Lead paint is hazardous for health. Before 1978, it was a common practice in the United States to add lead to the house paint. Back then, it made a lot of sense to the general public because the addition of lead particles in the paint accelerated dryness, resisted moisture, and gave a fresh look to a home. Such was the fascination with lead paint that America still has nearly 37 million homes and apartments that have lead paint.
As the research on lead intensified, scientists found new evidence that the lead paint was directly responsible for damaging the nervous system, delayed development, and a variety of other health problems.
Lead Paint In Your Home
In 1977, the Consumer Product Safety Commission banned lead paint in commercial buildings and houses. Recently, the U.S. Environmental Protection Agency has enacted strict laws regarding lead paints. According to the law, only a certified EPA agency can remodel a home built before 1978. It means that if you want to do a home renovation on an old building, you should hire a certified company to complete the task.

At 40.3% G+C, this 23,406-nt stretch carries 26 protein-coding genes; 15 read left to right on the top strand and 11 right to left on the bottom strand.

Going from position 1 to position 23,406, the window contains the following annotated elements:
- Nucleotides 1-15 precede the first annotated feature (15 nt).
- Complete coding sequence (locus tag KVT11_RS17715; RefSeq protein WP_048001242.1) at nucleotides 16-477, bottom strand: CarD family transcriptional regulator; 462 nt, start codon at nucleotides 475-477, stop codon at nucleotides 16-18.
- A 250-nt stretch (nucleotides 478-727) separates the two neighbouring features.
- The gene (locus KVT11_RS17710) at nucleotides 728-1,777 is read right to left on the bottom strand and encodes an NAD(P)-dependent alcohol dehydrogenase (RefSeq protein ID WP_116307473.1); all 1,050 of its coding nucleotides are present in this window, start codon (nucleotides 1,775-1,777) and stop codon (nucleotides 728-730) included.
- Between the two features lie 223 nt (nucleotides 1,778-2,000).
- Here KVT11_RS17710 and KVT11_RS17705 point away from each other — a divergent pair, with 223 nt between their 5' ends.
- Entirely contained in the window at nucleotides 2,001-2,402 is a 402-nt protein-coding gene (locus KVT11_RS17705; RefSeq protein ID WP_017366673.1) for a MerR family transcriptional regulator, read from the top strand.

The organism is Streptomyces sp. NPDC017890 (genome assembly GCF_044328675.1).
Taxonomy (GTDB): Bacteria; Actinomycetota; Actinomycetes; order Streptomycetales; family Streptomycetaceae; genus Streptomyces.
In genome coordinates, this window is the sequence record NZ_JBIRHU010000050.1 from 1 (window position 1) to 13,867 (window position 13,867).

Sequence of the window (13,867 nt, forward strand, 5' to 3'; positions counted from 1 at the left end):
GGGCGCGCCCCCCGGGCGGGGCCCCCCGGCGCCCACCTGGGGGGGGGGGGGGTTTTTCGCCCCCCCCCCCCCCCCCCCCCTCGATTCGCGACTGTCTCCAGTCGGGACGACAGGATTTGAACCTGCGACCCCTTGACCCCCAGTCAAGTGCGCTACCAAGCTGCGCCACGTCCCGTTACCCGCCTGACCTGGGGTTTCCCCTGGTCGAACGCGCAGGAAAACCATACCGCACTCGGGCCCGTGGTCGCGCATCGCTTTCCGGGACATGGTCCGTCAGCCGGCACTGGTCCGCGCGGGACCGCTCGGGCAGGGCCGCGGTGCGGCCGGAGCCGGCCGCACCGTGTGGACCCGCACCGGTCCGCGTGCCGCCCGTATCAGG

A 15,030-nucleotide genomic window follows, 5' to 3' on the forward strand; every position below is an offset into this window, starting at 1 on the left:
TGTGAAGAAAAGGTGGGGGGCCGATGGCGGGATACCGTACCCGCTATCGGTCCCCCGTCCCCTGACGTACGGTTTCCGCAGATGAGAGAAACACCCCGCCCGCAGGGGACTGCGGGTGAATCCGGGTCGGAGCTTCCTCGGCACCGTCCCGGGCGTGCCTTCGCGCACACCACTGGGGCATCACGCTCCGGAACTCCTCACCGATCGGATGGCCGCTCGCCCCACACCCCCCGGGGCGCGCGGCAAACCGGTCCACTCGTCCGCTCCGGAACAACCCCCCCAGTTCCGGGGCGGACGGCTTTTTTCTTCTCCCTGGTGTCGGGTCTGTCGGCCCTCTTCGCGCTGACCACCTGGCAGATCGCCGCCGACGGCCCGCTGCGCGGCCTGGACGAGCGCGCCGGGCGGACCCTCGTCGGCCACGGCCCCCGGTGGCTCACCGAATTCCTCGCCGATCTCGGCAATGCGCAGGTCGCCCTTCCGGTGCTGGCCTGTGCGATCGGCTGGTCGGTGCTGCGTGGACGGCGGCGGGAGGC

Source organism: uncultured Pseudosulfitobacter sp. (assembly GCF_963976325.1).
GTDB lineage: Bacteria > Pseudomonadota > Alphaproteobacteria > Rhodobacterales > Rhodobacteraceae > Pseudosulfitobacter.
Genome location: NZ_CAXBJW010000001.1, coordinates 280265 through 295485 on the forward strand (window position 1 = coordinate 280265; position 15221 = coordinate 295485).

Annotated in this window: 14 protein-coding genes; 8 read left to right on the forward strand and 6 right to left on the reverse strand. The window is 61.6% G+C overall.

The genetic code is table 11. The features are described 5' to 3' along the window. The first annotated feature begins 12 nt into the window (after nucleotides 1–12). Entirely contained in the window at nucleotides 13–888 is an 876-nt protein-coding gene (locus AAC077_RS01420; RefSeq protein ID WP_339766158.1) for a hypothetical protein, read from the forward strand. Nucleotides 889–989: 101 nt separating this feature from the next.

While lead paint is dangerous to health, it’s also important to remember that a house with lead paint may not pose a problem unless the paint is disturbed. For instance, if you live in a home that doesn’t show visible peeling and chipping of lead paint, you should not worry.
However, if you have a child under six years of age or you get regular visits from young children under six years, lead paint is always a potential health hazard. It is dangerous because little children often rub their hands on walls or scratch the paint with their nails. As a result, the toxic substance sticks to the hand and goes inside the body whenever they put their hands inside the mouth.